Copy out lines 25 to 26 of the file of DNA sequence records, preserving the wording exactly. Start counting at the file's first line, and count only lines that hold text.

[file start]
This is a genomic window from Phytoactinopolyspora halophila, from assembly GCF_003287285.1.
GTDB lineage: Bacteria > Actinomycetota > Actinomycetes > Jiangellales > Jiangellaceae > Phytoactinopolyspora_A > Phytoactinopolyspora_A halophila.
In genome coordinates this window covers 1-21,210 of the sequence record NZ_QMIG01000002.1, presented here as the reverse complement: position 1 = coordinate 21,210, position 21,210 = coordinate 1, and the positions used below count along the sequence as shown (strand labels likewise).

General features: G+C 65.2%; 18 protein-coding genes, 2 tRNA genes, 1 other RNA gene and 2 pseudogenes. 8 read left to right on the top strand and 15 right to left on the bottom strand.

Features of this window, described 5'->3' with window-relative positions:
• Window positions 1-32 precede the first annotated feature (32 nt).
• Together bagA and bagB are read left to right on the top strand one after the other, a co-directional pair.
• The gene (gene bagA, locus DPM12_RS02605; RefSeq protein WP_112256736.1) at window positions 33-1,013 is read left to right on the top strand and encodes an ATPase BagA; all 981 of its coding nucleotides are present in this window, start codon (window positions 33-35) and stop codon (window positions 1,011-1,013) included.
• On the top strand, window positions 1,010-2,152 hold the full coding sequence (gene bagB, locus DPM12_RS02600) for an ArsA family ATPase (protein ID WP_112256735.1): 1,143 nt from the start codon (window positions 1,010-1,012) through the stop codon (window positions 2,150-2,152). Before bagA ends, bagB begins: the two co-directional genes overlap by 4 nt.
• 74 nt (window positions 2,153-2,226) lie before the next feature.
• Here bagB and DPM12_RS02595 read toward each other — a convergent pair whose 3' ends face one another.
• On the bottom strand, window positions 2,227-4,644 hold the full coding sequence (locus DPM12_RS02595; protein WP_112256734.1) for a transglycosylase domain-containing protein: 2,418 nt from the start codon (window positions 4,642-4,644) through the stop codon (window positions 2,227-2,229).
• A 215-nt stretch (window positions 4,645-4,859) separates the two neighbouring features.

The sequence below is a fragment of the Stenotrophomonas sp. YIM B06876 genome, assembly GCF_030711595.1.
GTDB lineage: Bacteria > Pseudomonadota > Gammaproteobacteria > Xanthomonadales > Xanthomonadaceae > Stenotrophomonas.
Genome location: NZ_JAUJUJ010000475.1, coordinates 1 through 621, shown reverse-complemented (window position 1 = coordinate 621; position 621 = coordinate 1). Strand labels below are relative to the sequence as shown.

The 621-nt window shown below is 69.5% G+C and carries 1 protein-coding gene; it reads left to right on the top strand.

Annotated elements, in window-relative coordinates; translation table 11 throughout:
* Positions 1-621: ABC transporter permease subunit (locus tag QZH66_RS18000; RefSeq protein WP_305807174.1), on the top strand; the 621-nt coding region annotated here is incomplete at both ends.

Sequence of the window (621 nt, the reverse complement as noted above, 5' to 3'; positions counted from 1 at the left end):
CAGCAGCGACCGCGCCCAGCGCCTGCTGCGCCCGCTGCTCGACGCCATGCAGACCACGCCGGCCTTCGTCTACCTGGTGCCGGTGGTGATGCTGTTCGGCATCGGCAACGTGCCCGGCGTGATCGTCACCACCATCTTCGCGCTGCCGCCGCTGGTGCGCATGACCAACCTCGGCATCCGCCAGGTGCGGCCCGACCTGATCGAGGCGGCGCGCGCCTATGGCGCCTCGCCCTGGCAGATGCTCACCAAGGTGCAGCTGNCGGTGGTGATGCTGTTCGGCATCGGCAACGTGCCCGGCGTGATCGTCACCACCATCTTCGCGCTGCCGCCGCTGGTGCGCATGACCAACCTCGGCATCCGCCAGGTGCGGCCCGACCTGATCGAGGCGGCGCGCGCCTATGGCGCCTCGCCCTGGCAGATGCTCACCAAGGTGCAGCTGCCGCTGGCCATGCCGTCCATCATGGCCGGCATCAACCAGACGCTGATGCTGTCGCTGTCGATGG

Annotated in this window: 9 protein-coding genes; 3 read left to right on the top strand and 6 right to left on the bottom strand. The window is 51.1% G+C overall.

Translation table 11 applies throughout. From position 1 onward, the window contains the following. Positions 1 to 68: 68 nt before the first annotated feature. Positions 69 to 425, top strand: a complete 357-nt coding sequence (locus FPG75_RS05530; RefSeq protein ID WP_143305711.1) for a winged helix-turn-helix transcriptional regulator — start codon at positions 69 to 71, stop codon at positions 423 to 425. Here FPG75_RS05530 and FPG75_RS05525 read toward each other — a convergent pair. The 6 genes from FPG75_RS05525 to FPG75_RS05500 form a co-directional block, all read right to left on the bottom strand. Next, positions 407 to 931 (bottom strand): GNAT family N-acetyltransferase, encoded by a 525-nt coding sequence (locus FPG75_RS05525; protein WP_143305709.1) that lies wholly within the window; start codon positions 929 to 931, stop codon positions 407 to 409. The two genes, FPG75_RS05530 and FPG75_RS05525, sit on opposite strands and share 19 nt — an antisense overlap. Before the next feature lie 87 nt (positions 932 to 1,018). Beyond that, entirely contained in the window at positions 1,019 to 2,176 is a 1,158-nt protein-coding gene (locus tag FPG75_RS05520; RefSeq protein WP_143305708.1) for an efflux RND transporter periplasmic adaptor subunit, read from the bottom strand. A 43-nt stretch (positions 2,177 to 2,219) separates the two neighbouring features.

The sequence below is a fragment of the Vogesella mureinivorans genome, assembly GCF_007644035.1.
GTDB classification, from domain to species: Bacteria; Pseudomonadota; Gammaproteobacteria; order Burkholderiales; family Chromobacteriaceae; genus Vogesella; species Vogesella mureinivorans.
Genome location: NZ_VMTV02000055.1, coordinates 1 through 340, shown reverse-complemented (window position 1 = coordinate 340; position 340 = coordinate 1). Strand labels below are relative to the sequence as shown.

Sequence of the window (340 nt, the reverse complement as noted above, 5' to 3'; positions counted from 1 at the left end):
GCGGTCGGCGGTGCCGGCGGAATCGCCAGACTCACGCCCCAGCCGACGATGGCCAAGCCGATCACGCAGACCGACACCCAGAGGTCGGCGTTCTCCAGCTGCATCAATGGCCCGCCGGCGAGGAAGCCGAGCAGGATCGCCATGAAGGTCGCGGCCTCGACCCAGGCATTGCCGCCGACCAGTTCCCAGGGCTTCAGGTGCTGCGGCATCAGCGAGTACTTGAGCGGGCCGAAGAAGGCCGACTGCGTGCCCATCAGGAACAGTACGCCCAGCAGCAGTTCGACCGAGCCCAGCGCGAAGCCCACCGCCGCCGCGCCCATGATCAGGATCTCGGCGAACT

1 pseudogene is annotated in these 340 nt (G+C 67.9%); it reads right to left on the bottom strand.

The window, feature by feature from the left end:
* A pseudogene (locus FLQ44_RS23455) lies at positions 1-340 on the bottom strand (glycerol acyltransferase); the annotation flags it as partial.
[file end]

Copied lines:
GTDB classification, from domain to species: Bacteria; Pseudomonadota; Gammaproteobacteria; order Burkholderiales; family Chromobacteriaceae; genus Vogesella; species Vogesella mureinivorans.
Genome location: NZ_VMTV02000055.1, coordinates 1 through 340, shown reverse-complemented (window position 1 = coordinate 340; position 340 = coordinate 1). Strand labels below are relative to the sequence as shown.